Last month, top executives from Amazon, Microsoft, Cisco, FireEye and dozens of other companies worked with the Justice Department to deliver an 81-page report calling for an international coalition to fight ransomware. Heading the Justice Department is Lisa Monaco, the assistant attorney general, and John Carlin, who headed the agency’s national security division during the Obama administration.
Last month, the two ordered a four-month review of what Ms. Monaco described as “a mixed threat from nation-states and criminal corporations that sometimes work together to exploit our own infrastructure against us.” So far, the Justice Department has largely pursued a strategy of indicting hackers – including Russians, Chinese, Iranians and North Koreans – few of whom are ever tried in the US.
“We have to rethink,” said Ms. Monaco at the recent Munich cyber security conference.
Recommendations in the coalition’s report include urging ransomware-safe havens like Russia to prosecute cybercriminals with sanctions or restrictions on travel visas. It is also recommended that international law enforcement agencies join forces to hold money laundering cryptocurrency exchanges accountable and to know the “know your customers” laws.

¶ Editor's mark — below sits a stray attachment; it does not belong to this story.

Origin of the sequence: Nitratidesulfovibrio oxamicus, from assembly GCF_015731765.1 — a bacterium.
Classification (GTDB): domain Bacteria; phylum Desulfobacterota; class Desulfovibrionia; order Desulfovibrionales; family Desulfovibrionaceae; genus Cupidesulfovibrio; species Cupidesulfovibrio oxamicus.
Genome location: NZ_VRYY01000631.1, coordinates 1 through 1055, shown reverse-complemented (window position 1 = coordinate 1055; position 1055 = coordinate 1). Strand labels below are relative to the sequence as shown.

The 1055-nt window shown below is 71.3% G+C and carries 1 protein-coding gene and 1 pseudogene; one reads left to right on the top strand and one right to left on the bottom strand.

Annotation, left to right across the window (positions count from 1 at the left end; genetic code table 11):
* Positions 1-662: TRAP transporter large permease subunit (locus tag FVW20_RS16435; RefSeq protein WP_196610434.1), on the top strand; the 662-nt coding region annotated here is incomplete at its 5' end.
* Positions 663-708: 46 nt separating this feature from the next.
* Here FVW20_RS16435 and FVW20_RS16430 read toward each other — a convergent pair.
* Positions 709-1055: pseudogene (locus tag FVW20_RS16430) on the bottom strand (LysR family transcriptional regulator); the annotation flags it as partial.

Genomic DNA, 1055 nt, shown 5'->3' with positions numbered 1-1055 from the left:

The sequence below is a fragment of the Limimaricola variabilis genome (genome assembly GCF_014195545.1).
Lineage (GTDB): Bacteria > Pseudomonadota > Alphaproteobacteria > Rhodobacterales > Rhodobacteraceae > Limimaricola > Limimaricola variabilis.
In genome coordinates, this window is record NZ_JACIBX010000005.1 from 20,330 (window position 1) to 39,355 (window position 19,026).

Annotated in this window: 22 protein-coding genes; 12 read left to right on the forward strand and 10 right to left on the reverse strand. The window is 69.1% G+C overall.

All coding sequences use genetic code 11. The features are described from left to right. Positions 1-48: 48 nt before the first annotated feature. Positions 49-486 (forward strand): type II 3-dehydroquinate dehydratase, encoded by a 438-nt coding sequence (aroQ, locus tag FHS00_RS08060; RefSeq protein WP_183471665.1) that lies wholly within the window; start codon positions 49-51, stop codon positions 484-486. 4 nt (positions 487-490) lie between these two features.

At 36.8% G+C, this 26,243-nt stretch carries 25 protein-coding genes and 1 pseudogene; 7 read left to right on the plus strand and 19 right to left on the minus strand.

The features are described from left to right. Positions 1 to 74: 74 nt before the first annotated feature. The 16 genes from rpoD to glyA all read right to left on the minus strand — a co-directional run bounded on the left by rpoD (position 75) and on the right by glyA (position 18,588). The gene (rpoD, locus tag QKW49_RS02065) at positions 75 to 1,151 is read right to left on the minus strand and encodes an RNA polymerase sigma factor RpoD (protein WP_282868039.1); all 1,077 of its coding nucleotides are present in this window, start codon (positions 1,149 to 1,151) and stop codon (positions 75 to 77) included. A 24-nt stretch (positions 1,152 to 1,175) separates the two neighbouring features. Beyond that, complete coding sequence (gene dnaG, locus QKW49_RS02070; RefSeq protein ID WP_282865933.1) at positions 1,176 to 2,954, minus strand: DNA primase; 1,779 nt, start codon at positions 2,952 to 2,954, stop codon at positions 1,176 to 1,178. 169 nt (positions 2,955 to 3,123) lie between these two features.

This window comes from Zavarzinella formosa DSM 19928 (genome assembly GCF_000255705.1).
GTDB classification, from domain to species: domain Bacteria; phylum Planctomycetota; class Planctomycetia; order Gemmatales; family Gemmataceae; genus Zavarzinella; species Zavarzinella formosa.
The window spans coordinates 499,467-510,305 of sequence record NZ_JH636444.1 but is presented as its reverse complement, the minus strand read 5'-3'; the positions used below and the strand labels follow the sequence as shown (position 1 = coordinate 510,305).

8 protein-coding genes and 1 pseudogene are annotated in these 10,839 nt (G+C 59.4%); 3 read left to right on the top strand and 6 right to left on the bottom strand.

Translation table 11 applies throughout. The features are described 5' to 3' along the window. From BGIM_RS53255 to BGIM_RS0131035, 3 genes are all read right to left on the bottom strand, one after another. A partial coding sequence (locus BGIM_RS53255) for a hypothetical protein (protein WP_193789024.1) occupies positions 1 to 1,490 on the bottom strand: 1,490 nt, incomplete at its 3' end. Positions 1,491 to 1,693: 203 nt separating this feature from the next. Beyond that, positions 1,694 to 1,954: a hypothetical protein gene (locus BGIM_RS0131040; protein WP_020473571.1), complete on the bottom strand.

The Executive Ordinance also seeks to fill in blind spots in the country’s cyber defense mechanisms uncovered in recent cyber attacks in Russia and China carried out from domestic servers in the United States, where the National Security Agency is legally banned from operating .
“It’s not the fact that we can’t connect the dots,” General Paul M. Nakasone, who heads both the National Security Agency and the Pentagon’s Cyber Command, told Congress in March, reviving the indictment against American intelligence after 9/11 “We can’t see all the points.”
The contract will establish a real-time intelligence exchange ship that will allow the NSA to share threat intelligence with private companies and enable private companies to do the same. The concept has been debated for decades and has even found its way into earlier “feel good laws” – as Senator Ron Wyden, Democrat of Oregon, described a 2015 bill encouraging voluntary threat propagation – but never got implemented at the speed or speed Scale needed.
The idea is to create a ship that would allow government agencies to share classified cyberthreat data with businesses, and encourage businesses to share more incident data with the government. Companies are not legally required to disclose a breach unless hackers have come to terms with personal information such as social security numbers. The order wouldn’t change that, although lawmakers recently called for a stand-alone law to disclose violations.